Black Hat Digs Into Black Hole Web Exploit Toolkit
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The myth of the elite super hacker is not the reality in the case of all modern IT security attacks. When it comes to basic malware and phishing attacks, the more common culprit is a Web Exploit Toolkit, essentially a packaged application that provides point and click malware vulnerability exploits.
Jason Jones Advanced Security Intelligence Lead at HP DVLabs has been researching these toolkits and presented his findings at the Black Hat conference this week. In an interview with InternetNews, Jones explained that in the last year the Blackhole toolkits have become increasingly popular.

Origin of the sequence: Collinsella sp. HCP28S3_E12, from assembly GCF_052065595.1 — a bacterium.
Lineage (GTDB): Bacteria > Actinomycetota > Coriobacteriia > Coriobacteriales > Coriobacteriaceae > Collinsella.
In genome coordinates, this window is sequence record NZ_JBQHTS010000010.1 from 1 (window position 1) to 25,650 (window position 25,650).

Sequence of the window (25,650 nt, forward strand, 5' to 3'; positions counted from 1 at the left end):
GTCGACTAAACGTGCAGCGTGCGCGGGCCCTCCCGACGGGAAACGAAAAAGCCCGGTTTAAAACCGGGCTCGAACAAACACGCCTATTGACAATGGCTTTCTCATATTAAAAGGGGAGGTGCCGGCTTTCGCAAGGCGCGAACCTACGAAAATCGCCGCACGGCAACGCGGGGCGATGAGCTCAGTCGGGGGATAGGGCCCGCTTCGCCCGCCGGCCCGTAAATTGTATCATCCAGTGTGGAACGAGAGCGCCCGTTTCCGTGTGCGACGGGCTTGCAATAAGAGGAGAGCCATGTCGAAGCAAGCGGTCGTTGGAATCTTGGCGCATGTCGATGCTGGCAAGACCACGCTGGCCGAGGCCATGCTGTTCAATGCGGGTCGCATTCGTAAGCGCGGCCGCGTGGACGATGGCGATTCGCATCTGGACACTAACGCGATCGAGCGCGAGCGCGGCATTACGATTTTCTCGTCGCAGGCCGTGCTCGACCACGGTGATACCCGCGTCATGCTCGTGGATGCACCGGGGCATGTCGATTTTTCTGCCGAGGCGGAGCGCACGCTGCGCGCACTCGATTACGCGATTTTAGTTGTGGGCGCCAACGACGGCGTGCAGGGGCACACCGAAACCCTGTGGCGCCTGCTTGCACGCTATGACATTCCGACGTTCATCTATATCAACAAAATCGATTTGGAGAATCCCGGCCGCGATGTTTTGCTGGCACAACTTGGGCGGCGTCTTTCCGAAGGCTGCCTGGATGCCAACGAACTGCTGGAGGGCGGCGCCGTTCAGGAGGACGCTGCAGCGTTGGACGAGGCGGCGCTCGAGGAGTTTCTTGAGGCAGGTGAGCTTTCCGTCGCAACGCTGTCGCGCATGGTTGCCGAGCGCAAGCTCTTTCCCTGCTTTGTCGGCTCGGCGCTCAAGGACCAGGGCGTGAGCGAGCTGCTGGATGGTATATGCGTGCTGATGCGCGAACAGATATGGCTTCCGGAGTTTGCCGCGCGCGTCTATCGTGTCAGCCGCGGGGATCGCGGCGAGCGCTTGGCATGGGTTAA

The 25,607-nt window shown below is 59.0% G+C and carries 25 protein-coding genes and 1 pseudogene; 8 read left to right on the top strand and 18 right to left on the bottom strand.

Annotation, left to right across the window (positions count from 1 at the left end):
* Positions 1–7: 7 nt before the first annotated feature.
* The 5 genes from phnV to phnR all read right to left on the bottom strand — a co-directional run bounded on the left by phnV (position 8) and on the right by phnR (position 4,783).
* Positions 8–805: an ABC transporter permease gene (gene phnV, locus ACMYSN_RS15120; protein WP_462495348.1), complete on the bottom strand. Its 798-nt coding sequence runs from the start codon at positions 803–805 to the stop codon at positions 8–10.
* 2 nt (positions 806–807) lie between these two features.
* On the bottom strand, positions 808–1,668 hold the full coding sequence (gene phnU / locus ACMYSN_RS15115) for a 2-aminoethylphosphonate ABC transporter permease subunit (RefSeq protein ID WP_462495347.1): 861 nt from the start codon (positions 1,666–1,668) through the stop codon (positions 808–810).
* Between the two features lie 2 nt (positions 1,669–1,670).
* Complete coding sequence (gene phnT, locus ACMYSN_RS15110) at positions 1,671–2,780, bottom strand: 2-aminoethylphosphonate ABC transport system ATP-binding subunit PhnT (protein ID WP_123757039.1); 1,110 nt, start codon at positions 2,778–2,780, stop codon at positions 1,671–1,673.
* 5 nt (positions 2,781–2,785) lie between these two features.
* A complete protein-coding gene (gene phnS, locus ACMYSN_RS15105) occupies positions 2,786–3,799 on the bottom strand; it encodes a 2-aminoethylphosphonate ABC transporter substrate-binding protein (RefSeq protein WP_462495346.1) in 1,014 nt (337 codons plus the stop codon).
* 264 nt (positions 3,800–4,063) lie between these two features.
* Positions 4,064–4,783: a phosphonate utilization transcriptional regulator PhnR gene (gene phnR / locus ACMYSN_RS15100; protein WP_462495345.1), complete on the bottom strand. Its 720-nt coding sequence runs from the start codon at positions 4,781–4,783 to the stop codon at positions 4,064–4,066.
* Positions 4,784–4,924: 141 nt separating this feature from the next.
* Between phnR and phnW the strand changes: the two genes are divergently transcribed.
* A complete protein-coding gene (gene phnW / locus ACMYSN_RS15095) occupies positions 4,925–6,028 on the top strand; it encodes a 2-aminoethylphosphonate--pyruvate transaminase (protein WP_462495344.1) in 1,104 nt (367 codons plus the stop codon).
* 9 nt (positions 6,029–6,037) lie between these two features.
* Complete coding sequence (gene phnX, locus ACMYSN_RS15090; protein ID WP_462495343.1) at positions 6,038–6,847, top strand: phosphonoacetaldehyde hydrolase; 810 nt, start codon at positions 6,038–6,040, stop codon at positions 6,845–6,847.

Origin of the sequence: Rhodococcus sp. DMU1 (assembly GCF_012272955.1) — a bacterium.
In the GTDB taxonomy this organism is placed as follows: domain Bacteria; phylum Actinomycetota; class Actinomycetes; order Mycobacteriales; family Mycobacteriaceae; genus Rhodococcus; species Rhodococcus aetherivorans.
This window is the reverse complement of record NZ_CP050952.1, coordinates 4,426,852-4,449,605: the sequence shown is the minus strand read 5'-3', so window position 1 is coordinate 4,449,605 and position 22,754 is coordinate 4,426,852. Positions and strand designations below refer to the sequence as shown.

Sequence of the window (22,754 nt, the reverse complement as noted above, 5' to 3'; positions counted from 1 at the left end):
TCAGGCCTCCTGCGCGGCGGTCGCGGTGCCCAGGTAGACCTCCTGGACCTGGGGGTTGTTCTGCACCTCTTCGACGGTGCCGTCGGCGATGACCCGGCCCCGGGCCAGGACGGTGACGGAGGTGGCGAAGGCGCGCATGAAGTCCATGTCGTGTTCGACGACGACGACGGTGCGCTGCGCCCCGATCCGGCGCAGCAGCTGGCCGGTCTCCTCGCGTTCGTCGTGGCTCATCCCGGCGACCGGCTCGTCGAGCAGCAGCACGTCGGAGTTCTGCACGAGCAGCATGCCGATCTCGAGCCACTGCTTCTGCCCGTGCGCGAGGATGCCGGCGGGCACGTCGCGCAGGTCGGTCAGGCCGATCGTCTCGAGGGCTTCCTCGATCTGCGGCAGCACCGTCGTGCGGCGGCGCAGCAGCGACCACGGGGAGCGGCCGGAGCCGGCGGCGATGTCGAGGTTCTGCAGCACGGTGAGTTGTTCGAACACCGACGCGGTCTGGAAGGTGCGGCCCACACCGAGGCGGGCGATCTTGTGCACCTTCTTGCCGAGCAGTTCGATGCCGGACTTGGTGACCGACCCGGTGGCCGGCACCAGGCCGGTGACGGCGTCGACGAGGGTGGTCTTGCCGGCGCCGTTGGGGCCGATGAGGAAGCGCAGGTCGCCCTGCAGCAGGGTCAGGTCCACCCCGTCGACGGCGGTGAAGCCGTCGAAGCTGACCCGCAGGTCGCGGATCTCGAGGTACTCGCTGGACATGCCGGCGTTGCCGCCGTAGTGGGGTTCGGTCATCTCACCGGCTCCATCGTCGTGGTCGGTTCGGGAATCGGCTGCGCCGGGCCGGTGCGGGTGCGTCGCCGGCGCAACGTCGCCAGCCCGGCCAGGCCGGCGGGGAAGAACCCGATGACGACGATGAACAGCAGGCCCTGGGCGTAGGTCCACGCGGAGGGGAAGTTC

According to Jones, Blackhole has been at the root of numerous high profile breaches over the course of the past year. What has happened is that the successful exploitation ratio started to climb in late 2011 from a range 12 to 14 percent all the way up to 80 percent. The most reliable Blackhole attacks have been Java related exploits. Java is among the most attacked technologies on the web today for one simple reason: many users simply do not update to the latest version of Java when available.
Users not updating software are in fact the root cause for Blackhole's success on the whole. Jones noted that all of the vulnerabilities included in Blackhole today are known and patched in some way. The Blackhole developers simply found proof of concept code for known vulnerabilities and then weaponized it.